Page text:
Whoa Canada is a film by the young activists who brought us “Shit Harper Did” during the 2011 federal election. It’s a really unsettling tour through the Canadian security state, with great cameos by Edward Snowden, Pam Palmater & many others, all gathered together in one excellent compendium. Check out the phalanxes of cops and guns that the government will produce against a bunch of kids with cameras and giant inflatable eyeballs. Or kids dressed as cookies. The Gufstafsen Lake standoff, Idle No More, the $1 billion spent on security for the 2010 Olympics, Bill C51… Canadians know of most of these stories, but seeing them all in one place solidifies an understanding of the country as anything but free or benign. As Snowden states, Canada conducts almost the least oversight of its security agencies and apparatus of any western nation, and spends a mind-boggling amount of money on it. It’s out of control by any metric.
Access to Information documents show that CSIS, the Canadian CIA, holds meetings twice a year with “energy stakeholders” to inform them of the activities of environmental and Indigenous activists opposing such things as oil pipelines. It describes peaceful lo-fi protests as “executed with military precision.” It would be funny if it weren’t so… unfunny.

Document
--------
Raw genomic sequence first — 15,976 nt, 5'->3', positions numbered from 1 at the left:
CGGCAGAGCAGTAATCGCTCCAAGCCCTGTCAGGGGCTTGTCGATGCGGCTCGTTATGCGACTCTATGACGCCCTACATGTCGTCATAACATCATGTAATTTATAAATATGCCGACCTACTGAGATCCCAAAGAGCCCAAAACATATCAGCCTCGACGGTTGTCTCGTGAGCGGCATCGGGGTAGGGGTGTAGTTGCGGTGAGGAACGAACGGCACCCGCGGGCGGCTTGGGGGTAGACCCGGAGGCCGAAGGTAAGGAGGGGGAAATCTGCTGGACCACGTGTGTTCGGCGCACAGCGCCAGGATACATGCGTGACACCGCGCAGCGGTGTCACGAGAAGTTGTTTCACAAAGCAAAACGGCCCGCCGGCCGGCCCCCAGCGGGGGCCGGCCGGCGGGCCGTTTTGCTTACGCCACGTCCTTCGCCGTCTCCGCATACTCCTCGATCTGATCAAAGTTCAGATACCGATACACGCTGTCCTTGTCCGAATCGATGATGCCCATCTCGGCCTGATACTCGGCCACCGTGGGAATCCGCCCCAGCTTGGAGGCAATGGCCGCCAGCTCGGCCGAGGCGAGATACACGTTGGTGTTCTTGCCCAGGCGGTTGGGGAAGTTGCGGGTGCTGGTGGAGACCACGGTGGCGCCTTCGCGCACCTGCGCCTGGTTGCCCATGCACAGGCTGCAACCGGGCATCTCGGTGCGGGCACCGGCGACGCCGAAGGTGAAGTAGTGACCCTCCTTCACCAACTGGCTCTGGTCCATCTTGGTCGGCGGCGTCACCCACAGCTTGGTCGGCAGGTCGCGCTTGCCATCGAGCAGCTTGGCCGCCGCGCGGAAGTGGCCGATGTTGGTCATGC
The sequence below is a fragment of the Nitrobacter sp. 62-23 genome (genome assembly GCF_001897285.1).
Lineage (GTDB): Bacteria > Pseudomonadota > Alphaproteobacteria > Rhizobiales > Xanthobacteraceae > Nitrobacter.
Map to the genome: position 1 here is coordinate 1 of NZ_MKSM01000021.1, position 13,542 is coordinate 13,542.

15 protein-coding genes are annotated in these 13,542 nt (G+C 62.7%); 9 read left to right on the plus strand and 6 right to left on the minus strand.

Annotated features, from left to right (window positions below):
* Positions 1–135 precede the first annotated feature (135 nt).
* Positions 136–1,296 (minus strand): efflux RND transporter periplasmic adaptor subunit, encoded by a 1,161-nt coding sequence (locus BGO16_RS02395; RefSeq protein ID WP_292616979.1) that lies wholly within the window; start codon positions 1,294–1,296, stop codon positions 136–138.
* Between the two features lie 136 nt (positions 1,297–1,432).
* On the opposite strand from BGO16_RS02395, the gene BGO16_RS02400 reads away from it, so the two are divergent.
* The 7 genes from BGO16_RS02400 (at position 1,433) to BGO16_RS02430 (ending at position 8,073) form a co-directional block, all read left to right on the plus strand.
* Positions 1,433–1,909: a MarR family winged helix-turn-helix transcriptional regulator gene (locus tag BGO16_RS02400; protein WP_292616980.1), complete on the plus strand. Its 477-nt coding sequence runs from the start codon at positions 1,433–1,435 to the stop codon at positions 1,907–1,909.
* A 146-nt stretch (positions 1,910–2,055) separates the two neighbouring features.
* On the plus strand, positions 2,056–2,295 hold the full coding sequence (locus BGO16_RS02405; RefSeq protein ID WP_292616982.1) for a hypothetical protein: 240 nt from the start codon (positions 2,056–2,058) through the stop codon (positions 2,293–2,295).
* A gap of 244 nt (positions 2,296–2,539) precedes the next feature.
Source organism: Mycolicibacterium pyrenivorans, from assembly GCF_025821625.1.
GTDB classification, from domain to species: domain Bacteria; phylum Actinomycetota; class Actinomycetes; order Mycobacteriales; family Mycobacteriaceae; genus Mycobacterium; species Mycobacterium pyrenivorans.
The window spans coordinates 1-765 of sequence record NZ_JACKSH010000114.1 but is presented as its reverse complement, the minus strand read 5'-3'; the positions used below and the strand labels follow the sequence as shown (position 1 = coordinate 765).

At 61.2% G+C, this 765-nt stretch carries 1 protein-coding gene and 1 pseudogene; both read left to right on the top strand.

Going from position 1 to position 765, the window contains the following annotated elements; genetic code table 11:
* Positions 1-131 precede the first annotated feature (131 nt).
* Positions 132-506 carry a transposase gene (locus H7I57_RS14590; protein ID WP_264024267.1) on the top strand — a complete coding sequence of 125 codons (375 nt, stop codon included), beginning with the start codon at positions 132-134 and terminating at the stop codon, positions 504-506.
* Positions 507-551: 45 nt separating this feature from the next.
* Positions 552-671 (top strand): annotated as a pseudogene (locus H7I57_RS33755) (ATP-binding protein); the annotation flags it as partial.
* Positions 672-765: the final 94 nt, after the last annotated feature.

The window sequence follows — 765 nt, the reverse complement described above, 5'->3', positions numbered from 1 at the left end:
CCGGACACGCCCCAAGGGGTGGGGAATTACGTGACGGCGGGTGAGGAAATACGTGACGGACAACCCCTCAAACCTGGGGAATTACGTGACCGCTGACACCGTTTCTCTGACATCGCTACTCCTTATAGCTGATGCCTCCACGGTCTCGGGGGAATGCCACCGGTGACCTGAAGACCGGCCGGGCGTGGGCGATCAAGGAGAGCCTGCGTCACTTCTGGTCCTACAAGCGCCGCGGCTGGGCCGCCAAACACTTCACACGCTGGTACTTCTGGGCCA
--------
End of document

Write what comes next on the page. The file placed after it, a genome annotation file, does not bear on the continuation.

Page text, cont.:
Most importantly, the film emphasizes the sheer kajillions of dollars made from military and security responses to the fake “terror threat.” The people making that money are the very same people who manufactured the fake “terror threat” in the first place. It’s a “terror” spiral, or as law professor Michael Geist puts it in the film, “a giant self-licking ice cream cone.”
Worth watching. Please share.
Sadly, some of these same activist kids have backed our developer-friendly civic party Vision Vancouver. I wish they’d stick to federal politics, where they can be progressive, and stay away from promoting bike lane/latté/Big Money fauxgressive politics.
“I have 4 cookies out there….” the security guy says into his phone, perhaps to his boss, about the activists in a lobby who are dressed as cookies (as in computer cookies). He listens to his boss over the phone for a few seconds, then replies into it “They’re cookies.”